A case between Playboy and Dutch tabloid Geenstijl has has been rumbling on for five years but has finally hit European Court of Justice, with potentially wide ramifications for the humble hyperlink.
Back in 2011, Geenstijl leaked pictures commissioned by Playboy of TV presenter Britt Dekker on its website via a hyperlink to a zip folder hosted on a server in Australia.
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The case has gone through the Dutch courts, with Geenstijl ultimately winning on appeal, but was referred to the ECJ for it to give its final word on the future of the hyperlink.
It’s considering three questions relating to copyright in the “information society”, including whether a hyperlink pointing to content that has not yet been released by the person who owns it constitutes “communication to the public.”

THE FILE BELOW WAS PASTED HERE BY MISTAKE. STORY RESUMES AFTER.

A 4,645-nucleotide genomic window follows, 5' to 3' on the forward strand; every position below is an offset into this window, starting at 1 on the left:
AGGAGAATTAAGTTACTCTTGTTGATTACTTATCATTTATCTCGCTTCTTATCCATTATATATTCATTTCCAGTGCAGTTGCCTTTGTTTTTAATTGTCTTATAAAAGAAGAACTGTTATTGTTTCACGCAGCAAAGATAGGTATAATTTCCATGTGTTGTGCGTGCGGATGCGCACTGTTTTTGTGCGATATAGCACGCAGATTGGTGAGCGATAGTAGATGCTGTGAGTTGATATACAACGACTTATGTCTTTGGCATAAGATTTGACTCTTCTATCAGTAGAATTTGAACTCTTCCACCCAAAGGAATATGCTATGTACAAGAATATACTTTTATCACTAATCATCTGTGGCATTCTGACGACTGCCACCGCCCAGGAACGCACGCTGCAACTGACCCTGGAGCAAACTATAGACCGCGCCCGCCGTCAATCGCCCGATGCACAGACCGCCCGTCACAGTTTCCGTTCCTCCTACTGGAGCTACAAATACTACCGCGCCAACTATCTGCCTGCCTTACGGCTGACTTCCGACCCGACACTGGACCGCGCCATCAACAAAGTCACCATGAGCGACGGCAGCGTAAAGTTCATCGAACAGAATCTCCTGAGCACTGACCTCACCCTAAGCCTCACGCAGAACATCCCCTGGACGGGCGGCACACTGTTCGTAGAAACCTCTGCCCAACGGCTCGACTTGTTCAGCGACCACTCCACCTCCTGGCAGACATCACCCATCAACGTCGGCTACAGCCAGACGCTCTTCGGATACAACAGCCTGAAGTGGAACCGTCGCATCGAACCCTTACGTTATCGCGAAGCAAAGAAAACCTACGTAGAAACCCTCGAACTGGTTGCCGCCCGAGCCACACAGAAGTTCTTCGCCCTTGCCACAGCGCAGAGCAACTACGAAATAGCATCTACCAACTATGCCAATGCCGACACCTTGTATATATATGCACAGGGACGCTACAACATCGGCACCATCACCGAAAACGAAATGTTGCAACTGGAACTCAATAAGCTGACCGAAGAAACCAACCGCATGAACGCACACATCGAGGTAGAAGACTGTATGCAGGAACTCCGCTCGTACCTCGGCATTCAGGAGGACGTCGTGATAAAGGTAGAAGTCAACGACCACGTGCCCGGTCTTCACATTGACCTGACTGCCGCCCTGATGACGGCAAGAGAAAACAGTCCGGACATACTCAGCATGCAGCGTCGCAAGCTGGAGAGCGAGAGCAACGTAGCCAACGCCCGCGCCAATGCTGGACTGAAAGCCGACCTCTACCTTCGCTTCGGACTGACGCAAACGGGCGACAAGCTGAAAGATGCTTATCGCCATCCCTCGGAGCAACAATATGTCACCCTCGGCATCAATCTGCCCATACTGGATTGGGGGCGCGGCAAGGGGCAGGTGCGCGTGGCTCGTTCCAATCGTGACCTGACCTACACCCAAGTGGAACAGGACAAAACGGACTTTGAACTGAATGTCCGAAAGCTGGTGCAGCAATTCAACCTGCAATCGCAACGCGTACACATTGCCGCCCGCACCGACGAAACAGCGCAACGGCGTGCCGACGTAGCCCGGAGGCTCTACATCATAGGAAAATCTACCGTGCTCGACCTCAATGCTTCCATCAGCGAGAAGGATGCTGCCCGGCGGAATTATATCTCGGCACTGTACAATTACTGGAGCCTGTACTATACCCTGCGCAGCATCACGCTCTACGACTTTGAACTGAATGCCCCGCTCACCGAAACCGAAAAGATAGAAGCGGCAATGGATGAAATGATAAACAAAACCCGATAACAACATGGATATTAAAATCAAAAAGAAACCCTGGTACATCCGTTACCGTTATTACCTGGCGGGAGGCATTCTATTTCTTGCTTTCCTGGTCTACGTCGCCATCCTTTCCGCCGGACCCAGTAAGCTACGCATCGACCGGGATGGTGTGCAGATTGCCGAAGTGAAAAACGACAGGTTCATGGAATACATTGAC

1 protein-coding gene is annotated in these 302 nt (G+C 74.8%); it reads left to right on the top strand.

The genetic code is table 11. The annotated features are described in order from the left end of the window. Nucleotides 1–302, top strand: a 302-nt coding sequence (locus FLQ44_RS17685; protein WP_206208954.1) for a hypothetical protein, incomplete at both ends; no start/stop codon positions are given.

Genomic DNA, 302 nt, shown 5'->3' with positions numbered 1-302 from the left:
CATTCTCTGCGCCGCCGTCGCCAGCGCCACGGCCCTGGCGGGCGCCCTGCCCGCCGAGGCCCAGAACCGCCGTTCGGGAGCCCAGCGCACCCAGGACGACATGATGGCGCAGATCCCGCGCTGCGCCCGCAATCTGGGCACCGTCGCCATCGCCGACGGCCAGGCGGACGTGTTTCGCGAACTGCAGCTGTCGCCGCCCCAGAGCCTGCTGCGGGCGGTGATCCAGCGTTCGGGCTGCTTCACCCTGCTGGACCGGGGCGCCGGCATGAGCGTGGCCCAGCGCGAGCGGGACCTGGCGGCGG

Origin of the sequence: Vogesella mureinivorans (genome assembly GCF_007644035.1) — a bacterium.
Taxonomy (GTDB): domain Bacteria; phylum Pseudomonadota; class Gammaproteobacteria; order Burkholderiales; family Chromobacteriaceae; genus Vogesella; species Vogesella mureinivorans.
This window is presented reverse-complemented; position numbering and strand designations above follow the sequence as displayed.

The court is also looking at whether it matters that the photos in question hadn’t already been released and the significance of whether the person knew that the content had not been yet published.
The case also asks whether it matters how findable the hyperlinked work was.
Having struck down its data transfer deal with the US in October last year, which caused a bit of political crisis, the ECJ is powerful enough to make a significant ruling on this.
If it does seek to tighten up the rules on hyperlinks, that could kill everything from Google’s search to Twitter and Facebook.
The Web is built on links.
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